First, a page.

I would argue for a light touch. On the one hand comments are less important - and more ephemeral - than answers and receive less protection; but on the other hand we keep relatively low-value answers as long as they try to be answers, and comments are frequently used as signposts and clues to potential answers, so they don't even need to be as complete or fully-formed as answers.
Since comments are on a continuum (with multiple axes); there are going to be some comments that are obviously not appropriate ("The movie is crap, and you're crap for liking it."), some that provide insightful clarification of the question and some that essentially answer the question, but lack proper attribution or sources. (And some are just outright funny, which is still, in my opinion, useful because it can be a healthy reminder not to take ourselves so seriously.)
This question is about the murky subset deep in the middle, and my feeling is that it suggests going too far in policing the tone of the comments. Under the guidelines presented, "JKR is bad at maths" would be removed, even though it is (apparently) sometimes actually true and even acknowledged by the author.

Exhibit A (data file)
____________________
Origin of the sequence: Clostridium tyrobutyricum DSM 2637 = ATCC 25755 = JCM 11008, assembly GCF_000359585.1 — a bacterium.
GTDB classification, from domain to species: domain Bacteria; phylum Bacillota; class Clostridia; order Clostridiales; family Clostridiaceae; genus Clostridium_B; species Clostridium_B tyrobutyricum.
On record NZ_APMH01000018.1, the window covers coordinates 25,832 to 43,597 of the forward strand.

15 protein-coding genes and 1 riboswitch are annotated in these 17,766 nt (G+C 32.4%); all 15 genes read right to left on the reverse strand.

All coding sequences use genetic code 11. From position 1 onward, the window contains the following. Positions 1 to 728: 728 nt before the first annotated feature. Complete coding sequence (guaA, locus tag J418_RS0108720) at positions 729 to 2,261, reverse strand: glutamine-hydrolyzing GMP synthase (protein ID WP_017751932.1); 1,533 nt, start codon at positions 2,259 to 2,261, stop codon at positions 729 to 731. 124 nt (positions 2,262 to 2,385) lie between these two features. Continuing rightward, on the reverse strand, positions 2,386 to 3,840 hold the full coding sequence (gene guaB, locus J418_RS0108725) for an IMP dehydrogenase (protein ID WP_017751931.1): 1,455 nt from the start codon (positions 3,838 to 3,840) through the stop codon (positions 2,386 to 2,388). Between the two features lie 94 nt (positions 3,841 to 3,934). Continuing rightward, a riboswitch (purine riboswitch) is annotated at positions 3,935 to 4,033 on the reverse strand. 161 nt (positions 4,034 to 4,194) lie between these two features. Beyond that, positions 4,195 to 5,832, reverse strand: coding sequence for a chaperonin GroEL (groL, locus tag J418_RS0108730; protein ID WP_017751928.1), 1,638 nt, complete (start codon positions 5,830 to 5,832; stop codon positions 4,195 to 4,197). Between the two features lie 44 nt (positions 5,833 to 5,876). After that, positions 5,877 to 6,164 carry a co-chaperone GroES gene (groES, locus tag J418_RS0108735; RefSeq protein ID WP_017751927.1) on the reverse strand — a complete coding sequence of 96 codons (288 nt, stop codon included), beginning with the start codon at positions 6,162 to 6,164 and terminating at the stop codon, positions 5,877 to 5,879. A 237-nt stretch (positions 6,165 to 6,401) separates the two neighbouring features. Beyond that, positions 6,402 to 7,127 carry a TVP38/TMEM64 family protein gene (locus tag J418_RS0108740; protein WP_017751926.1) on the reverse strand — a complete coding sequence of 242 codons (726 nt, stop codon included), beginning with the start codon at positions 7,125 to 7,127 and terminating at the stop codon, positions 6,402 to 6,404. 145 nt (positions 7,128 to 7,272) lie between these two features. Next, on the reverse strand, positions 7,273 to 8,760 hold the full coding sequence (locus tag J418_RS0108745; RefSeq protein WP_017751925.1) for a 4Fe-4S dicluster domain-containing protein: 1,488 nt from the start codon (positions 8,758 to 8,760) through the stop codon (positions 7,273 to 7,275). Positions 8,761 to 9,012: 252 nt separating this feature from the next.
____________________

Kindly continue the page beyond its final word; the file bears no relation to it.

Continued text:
To address the question specifically, there are cases where "no thought went into it" is canonically true, as some authors have admitted they rushed a work so much that glaring errors slipped in. It may not be flattering, but it may still be true; to insist it's "not constructive" is at least as much of a statement of opinion as the question accuses the commenter of making. (Similarly, "Mary Sue" is a well-known trope because it really does happen, and it's a useful shorthand for "overly idealized author avatar;" such a comment may be posted simply to reference an argument that has been hashed out elsewhere.)
Obviously any comment that makes what might be a contentious claim would be better if it included support, but that's a standard we don't even hold answers to. (Of course it's not great form to post answers as comments either, but if one lacks the time, or inclination, to chase down the necessary references, I'd argue that it belongs as a comment.)
And yes, in the SE system comments are expendable. I'm always a bit flattered if I revisit a question from months prior and find that a comment of mine has been deemed worthy of keeping around. But comments are also non-recoverable once deleted, so to the extent that a comment has potential value as a breadcrumb on the trail to a possible answer (even if it's an answer that you might not like) I would argue in favour of keeping it around.